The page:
Monday, September 29, 2014

Monday Malarkey - Arrivals and reads, drawing winner, lingering thoughts on banned books

It's Monday so it must be time for a cat lounging on a glass table.

I've opted not to get out the camera to photograph arrivals, today. This week I only received 4 books and I'm not in the mood to snap and load. Haven't double-checked the back-up, lately, so I've got over 1,000 photos on my memory card and loading takes forever. I know. Get with the program, Bookfool, check your back-up and empty the memory card. Soon, soon.

Recent Arrivals:


  • Falls Like Lightning by Shawn Grady - Ever go to a swap site thinking, "I hope I have a slot for this book because I really want to put it on my wish list," and the book is there, available for request? It's a rare and wondrous experience. That was what happened with Falls Like Lightning, which I wanted to read after finishing Tomorrow We Die by the same author. So exciting! 
  • Not My Father's Son: A Memoir by Alan Cumming - from Dey St. books for review (I forgot this one was coming)
  • The Haunting of Hill House by Shirley Jackson - purchased for read-along
  • Momosas: Fun, Alcohol-Free Drinks for Expecting Moms by Paul Knorr - from Sterling for review (I'm not the target audience but I don't drink alcohol, so . . . ). This is one of the two books I told you I was excited about. We're going to play with recipes, this week!


Last week's posts:




Last week's reads:


  • Lock In by John Scalzi
  • Fallen Angels by Walter Dean Myers
  • Boxers by Gene Luen Yang
  • Saints by Gene Luen Yang
  • The Haunting of Hill House by Shirley Jackson


Currently reading:


  • Me On the Floor, Bleeding by Jenny Jagerfeld - a Swedish YA!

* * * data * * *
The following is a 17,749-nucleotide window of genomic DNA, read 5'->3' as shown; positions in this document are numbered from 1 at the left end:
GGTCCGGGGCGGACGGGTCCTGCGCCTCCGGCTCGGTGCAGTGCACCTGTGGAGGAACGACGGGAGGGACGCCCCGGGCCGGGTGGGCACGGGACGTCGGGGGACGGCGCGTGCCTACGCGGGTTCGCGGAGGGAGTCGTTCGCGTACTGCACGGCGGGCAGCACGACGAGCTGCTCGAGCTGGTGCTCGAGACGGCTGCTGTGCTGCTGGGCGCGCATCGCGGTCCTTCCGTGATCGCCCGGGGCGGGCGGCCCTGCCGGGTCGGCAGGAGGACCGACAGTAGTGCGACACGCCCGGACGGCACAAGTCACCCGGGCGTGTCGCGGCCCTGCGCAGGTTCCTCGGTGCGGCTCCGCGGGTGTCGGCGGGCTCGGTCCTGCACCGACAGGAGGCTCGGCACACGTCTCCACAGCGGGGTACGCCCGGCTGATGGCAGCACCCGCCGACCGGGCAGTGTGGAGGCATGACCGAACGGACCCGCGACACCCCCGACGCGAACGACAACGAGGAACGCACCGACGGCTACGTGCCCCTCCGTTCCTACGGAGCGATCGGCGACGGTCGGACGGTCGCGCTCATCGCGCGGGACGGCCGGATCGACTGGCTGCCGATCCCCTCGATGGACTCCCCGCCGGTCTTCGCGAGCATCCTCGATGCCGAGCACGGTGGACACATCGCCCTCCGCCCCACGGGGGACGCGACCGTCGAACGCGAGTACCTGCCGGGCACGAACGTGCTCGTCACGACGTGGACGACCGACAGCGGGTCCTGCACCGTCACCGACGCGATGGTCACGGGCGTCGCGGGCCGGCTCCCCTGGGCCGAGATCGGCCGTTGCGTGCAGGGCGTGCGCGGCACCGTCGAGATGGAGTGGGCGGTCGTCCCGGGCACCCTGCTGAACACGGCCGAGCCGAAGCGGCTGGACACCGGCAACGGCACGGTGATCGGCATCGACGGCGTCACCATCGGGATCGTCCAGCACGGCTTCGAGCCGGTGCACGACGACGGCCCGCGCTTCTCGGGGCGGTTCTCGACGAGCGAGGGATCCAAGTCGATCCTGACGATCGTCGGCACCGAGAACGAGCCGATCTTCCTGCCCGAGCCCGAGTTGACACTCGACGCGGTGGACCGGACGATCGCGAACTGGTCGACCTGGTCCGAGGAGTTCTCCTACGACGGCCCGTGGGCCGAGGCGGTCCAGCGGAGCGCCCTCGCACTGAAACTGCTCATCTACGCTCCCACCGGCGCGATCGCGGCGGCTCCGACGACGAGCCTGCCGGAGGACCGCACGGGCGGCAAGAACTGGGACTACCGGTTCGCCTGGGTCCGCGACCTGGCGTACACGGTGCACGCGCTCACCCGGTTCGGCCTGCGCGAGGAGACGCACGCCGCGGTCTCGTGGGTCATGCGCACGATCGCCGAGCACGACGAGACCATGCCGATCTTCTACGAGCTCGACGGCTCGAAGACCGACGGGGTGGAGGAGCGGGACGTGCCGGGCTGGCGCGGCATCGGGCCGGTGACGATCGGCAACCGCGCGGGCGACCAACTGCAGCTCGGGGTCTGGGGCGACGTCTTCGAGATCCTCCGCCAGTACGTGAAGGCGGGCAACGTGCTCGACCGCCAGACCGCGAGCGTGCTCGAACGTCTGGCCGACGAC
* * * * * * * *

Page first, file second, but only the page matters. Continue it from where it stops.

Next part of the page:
• Momosas by Paul Knorr


Just ditched:

Daring: My Passages by Gail Sheehy - When I haven't picked up a book for 3 weeks, it's time to move on. I'm not getting rid of Daring, though. I was enjoying it; I just got sidetracked. I'll return to the book when it calls to me. It's definitely a fascinating read, if only for the historical perspective.

This week:

Lord only knows what I'll get around to on the blog, this week. Since I took a little time off, considered giving up the blog and came back with a resolve to change, my reading has gone from "a bit of a drag with regular slumps," to "I am having so much fun!" It does mean there's a serious backlog of review posts but I'm just not worrying about that. I'll get to them. There will probably be a lot of mini reviews in my future. My ARC shelf has some gaps that aren't filling, even though only one of the 18 books I've read, this month, was sent to me. That's because I've plunked the latest on the piano bench. It's cheating, I know. I'm telling myself I'll read them sooner if I have to walk past them a dozen times, every day. We'll see if I'm right.

About the drawing:

Petite was the winner of the drawing for a copy of Dinosaur Farm by Frann Preston-Gannon. I haven't apparently done a drawing in at least two years because I couldn't figure out how to close comments when it was time to draw a name. So, instead, I simply removed the drawing info to keep anyone else from seeing it and trying to sign up. *shrug*  Whatever works. Thanks to those who participated! I enjoyed your jokes and haikus!

Addendum to my comments about Fallen Angels:

Kiddo came home, this weekend, so we got to talk a bit more about Fallen Angels. I said something about it being very "raw", that the dialogue was unflinchingly real and unfiltered. The soldiers talked about social diseases and sex and racism and fear. They lost their heads under stress and became more violent when they'd initially hesitated to kill, turned away from death or cried openly. Son replied, "I think that's why I loved it so much," and commented that the realism was what captured him during a time when (in my words) his world was filtered by the adults around him.

Kind of profound, the thought that it's through reading scenes that some people see as too disturbing that youngsters begin to understand the world. Maybe banning books, keeping kids in the dark about life only makes it more difficult to cope with the world when they're faced with hard truths? Especially when we read with our kids, books that challenge our comfort and beliefs can be the opening for dialogue about their questions and concerns, an avenue to helping them navigate those uncomfortable years when they're straddling youth and adulthood. That's the best reason I can think of to stop banning books. I know the last thing I wanted to do to my children was make those years more difficult.